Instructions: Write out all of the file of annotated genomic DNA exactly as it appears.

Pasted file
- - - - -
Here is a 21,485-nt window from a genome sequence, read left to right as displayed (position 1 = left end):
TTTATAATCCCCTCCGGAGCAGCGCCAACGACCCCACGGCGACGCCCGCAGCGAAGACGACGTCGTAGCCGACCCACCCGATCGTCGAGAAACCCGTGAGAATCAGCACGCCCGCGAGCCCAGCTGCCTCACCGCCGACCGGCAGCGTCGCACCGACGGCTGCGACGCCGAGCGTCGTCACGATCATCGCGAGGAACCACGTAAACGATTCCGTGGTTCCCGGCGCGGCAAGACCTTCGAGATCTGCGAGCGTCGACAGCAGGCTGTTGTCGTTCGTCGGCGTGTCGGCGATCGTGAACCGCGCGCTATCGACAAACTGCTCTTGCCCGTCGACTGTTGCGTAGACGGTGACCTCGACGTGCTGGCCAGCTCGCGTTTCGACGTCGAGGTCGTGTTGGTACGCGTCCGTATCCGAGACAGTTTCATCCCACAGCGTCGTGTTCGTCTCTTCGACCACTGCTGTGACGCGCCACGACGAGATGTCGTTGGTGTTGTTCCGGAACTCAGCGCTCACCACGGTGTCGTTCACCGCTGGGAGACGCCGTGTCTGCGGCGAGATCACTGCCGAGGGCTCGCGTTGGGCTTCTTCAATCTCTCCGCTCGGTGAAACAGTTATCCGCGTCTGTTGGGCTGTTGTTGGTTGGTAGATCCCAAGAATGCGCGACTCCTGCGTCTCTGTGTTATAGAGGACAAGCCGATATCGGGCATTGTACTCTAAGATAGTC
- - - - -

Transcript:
Here is a 21,485-nt window from a genome sequence, read left to right as displayed (position 1 = left end):
TTTATAATCCCCTCCGGAGCAGCGCCAACGACCCCACGGCGACGCCCGCAGCGAAGACGACGTCGTAGCCGACCCACCCGATCGTCGAGAAACCCGTGAGAATCAGCACGCCCGCGAGCCCAGCTGCCTCACCGCCGACCGGCAGCGTCGCACCGACGGCTGCGACGCCGAGCGTCGTCACGATCATCGCGAGGAACCACGTAAACGATTCCGTGGTTCCCGGCGCGGCAAGACCTTCGAGATCTGCGAGCGTCGACAGCAGGCTGTTGTCGTTCGTCGGCGTGTCGGCGATCGTGAACCGCGCGCTATCGACAAACTGCTCTTGCCCGTCGACTGTTGCGTAGACGGTGACCTCGACGTGCTGGCCAGCTCGCGTTTCGACGTCGAGGTCGTGTTGGTACGCGTCCGTATCCGAGACAGTTTCATCCCACAGCGTCGTGTTCGTCTCTTCGACCACTGCTGTGACGCGCCACGACGAGATGTCGTTGGTGTTGTTCCGGAACTCAGCGCTCACCACGGTGTCGTTCACCGCTGGGAGACGCCGTGTCTGCGGCGAGATCACTGCCGAGGGCTCGCGTTGGGCTTCTTCAATCTCTCCGCTCGGTGAAACAGTTATCCGCGTCTGTTGGGCTGTTGTTGGTTGGTAGATCCCAAGAATGCGCGACTCCTGCGTCTCTGTGTTATAGAGGACAAGCCGATATCGGGCATTGTACTCTAAGATAGTC